This site uses cookies to improve your experience and to provide services and advertising. By continuing to browse, you agree to the use of cookies described in our Cookies Policy. You may change your settings at any time but this may impact on the functionality of the site. To learn more see our Cookies Policy.
OK
Dublin: 17 °C Sunday 21 July, 2019
Advertisement

Controversial app Uber to create 300 jobs in Limerick

Taxi drivers have protested against the app in other countries.

Image: Facebook

THE TAXI-SHARING app Uber is going to create 150 jobs in Limerick by the end of the year.

The company has announced it is setting up a centre of excellence in the city – its first premises of this kind outside the US.

The centre will create 150 jobs by the end of 2015 and around 300 when it’s fully up and running. Uber said it is investing €4 million in the city this year as it aims to make Limerick one of its “growing network of customer service hubs”.

Uber is already advertising for an initial 50 jobs and it plans to start operations in the city by the end of August, having signed a ten-year lease on a site on Thomas Street.

The app uses a phone’s GPS to detect a person’s location and connect them with the nearest available driver.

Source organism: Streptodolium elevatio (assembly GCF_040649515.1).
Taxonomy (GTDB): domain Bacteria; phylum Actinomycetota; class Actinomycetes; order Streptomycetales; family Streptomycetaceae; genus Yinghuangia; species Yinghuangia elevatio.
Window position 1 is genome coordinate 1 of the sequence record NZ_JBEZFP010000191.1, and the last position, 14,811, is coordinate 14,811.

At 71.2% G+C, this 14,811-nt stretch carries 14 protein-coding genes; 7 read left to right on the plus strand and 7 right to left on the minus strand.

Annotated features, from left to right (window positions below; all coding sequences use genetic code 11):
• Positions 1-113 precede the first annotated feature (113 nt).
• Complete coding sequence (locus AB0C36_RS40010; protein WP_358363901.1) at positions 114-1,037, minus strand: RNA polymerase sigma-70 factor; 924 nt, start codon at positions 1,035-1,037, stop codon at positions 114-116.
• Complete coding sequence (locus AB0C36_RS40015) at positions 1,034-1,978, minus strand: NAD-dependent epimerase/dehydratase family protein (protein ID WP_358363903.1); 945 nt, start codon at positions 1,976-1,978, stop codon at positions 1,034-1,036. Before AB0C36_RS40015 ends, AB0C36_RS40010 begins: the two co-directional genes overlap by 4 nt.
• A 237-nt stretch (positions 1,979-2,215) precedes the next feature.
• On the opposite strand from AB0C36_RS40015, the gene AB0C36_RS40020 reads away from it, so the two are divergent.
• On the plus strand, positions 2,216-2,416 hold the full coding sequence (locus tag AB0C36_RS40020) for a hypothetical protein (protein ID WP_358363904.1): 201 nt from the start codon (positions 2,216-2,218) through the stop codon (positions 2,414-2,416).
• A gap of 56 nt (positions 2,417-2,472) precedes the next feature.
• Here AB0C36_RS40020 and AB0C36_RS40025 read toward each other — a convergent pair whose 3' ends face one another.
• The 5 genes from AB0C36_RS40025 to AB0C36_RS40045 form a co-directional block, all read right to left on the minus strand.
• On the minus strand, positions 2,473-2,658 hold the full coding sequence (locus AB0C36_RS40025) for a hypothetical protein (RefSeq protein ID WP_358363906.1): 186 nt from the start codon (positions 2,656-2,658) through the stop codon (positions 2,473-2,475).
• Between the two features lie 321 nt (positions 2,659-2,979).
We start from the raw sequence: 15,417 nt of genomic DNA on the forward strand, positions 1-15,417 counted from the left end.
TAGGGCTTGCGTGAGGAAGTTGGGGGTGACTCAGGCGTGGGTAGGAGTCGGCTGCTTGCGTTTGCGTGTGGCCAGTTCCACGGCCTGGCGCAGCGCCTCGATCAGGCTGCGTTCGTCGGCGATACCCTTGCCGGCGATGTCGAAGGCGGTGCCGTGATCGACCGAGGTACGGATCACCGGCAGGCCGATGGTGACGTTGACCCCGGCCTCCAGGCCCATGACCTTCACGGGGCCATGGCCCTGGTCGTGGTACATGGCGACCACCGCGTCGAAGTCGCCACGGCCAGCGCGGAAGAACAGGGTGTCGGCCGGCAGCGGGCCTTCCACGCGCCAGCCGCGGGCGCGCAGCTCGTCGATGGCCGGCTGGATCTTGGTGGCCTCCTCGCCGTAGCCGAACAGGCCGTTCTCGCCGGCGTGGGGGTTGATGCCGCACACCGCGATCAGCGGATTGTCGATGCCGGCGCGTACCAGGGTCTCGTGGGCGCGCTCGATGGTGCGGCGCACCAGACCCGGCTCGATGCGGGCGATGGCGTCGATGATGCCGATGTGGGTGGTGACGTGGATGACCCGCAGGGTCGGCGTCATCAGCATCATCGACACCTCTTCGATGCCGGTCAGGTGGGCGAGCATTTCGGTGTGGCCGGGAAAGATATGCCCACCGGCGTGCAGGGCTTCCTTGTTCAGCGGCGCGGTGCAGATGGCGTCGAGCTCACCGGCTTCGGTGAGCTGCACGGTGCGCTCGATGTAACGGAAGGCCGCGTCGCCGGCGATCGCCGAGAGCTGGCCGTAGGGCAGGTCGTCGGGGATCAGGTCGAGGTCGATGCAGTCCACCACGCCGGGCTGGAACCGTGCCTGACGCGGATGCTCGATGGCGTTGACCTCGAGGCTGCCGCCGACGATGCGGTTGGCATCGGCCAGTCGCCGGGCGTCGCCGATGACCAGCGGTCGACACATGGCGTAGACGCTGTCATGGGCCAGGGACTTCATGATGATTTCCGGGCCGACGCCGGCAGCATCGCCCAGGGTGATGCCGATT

Uber has expanded rapidly throughout the world and is currently in 329 cities in 59 countries. However, it’s not all been smooth sailing.

Taxi drivers on both sides of the Atlantic have protested against the app, claiming it’s unfair competition. The European Parliament is currently looking into how to regulate it and similar services.

Under the Taxi Regulation Act 2013, drivers who use apps such as Uber in Ireland must be licenced in the same way all taxi drivers are.

‘What better place?’

Jobs Minister Richard Bruton said the company’s investment “highlights the talent of the Irish workforce”.

“The unemployment rate recently hit a new six-year low and the jobs on offer will help to reduce this even further. Ireland is proving to be a hugely attractive country for foreign investment and we looking forward to working with Uber,” Bruton stated.

Kieran Harte, General Manager for Uber Ireland, said the company is “thrilled” to be setting up shop here.

What better place to launch our first Centre of Excellence outside the US than in Ireland? We are so thrilled to be here and setting up our operations in this city which has a tradition of welcoming innovative technology companies.

Martin Shanahan, Chief Executive of IDA Ireland, noted Uber is “fast becoming one of the world’s most recognised brands and the company’s presence will provide a huge boost to Limerick”.

Originally published: 6.01am

Read: ‘Thuggery disguised as protest’: Why are so many people against Uber?

Read: Why ridesharing has run into some major roadblocks in Ireland

  • Share on Facebook
  • Email this article
  •  

About the author:

Órla Ryan

Read next:

COMMENTS (72)